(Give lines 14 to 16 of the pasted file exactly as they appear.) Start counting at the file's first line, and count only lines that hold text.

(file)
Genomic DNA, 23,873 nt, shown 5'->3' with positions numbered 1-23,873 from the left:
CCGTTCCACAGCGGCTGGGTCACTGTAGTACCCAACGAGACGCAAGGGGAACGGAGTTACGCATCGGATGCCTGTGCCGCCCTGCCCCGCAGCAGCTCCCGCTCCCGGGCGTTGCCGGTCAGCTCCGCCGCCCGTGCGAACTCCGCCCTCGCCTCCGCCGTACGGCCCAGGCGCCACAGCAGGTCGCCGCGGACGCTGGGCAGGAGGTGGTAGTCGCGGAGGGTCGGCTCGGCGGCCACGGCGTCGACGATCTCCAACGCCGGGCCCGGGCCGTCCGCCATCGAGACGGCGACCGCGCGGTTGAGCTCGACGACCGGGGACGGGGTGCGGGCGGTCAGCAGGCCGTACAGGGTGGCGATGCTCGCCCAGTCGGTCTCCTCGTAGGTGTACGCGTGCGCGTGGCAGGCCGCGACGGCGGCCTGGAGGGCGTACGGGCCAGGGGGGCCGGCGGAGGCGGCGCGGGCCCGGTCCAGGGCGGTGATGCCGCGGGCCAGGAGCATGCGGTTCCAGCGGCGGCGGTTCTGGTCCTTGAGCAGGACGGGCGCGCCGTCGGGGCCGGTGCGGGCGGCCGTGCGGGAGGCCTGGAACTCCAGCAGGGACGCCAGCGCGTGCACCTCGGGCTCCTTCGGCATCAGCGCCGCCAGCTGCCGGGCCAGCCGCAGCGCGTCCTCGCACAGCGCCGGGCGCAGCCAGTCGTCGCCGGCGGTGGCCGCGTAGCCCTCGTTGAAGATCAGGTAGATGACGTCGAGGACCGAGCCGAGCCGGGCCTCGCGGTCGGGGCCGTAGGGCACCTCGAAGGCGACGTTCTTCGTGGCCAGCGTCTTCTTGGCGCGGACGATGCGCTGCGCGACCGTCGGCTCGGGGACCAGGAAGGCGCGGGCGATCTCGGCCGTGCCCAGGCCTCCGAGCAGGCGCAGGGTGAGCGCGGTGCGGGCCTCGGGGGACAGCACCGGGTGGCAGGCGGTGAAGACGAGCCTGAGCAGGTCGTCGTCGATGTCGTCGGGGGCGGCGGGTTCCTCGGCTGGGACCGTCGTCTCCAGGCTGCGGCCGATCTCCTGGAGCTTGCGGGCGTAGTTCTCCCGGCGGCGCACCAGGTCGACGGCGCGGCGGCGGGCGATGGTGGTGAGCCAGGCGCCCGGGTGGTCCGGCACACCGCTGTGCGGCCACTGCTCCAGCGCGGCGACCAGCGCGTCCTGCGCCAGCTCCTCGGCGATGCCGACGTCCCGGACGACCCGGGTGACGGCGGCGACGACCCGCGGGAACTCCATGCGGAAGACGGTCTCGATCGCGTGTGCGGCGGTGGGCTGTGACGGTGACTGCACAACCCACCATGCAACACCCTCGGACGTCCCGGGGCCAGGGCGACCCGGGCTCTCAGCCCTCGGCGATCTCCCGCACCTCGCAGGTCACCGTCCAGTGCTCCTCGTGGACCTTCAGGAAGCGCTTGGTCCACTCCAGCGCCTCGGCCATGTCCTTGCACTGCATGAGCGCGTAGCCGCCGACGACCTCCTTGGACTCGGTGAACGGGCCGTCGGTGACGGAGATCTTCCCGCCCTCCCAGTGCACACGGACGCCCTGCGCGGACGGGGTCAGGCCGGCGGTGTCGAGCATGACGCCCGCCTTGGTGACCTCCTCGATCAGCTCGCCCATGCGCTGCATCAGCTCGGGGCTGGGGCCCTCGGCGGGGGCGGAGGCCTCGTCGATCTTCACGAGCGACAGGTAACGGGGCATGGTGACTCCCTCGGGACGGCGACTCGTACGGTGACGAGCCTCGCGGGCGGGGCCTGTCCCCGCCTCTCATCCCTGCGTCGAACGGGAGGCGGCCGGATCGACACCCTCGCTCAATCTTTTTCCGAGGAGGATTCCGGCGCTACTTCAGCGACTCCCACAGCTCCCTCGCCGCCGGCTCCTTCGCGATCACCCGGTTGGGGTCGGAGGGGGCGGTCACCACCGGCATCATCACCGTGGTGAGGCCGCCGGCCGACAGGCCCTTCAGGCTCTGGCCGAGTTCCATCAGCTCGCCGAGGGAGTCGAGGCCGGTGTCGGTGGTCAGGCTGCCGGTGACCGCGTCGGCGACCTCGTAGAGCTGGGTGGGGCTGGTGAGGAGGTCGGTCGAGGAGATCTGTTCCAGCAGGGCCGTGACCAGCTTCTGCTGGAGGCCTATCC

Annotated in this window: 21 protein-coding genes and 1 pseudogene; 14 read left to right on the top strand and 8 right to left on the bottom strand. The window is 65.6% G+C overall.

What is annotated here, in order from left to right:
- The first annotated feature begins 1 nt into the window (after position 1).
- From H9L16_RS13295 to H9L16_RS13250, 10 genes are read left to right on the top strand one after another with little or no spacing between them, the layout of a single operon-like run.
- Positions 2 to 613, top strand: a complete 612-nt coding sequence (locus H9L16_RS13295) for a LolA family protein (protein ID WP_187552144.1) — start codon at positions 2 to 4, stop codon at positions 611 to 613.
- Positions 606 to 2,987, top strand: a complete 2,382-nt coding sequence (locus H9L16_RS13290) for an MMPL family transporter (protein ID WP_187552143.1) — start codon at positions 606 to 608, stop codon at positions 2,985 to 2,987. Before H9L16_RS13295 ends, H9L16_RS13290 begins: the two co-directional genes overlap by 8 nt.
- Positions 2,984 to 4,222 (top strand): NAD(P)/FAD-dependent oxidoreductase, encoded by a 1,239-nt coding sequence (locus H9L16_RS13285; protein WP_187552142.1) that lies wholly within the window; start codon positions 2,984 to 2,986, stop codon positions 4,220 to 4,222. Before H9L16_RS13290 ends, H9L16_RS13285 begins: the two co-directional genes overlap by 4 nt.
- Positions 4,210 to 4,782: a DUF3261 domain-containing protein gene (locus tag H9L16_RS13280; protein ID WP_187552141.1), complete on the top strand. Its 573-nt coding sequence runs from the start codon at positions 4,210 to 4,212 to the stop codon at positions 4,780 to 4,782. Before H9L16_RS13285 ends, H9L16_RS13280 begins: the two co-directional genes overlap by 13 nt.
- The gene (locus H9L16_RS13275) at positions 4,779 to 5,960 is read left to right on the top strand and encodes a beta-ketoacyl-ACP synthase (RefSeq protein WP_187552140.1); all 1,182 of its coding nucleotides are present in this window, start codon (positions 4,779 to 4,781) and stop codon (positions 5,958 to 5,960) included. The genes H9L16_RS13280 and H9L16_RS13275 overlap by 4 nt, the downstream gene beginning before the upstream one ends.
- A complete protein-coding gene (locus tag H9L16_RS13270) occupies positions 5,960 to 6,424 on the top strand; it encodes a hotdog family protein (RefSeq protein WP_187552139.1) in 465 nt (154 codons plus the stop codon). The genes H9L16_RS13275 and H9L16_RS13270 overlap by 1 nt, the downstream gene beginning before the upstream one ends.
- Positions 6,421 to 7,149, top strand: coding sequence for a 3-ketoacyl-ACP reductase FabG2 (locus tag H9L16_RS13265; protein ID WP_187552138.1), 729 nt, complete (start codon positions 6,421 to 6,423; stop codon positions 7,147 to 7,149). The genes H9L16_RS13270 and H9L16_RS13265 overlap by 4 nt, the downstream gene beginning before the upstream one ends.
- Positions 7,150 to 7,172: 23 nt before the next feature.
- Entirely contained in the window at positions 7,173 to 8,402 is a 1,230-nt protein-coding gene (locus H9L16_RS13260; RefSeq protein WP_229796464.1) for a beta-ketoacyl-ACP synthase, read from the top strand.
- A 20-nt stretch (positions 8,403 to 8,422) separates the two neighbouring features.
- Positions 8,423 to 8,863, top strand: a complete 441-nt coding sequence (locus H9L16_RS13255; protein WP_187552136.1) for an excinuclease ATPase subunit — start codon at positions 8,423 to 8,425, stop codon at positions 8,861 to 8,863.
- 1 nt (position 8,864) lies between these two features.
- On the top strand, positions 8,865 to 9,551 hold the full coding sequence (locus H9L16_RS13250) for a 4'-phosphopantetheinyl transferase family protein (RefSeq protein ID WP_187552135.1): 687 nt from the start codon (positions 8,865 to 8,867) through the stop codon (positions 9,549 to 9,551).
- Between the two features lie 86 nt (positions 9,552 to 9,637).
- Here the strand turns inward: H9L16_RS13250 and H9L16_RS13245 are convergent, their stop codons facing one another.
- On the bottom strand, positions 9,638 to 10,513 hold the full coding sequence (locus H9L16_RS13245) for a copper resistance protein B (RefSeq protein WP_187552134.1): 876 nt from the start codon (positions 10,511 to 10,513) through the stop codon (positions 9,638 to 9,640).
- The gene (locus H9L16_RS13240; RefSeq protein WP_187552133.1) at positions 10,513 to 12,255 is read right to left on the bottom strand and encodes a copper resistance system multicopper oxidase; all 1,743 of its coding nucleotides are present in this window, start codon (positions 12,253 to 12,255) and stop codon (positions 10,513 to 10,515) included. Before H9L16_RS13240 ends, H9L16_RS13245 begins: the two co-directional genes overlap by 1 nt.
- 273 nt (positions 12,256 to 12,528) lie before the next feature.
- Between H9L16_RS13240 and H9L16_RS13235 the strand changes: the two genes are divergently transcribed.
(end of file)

- Positions 7,150 to 7,172: 23 nt before the next feature.
- Entirely contained in the window at positions 7,173 to 8,402 is a 1,230-nt protein-coding gene (locus H9L16_RS13260; RefSeq protein WP_229796464.1) for a beta-ketoacyl-ACP synthase, read from the top strand.
- A 20-nt stretch (positions 8,403 to 8,422) separates the two neighbouring features.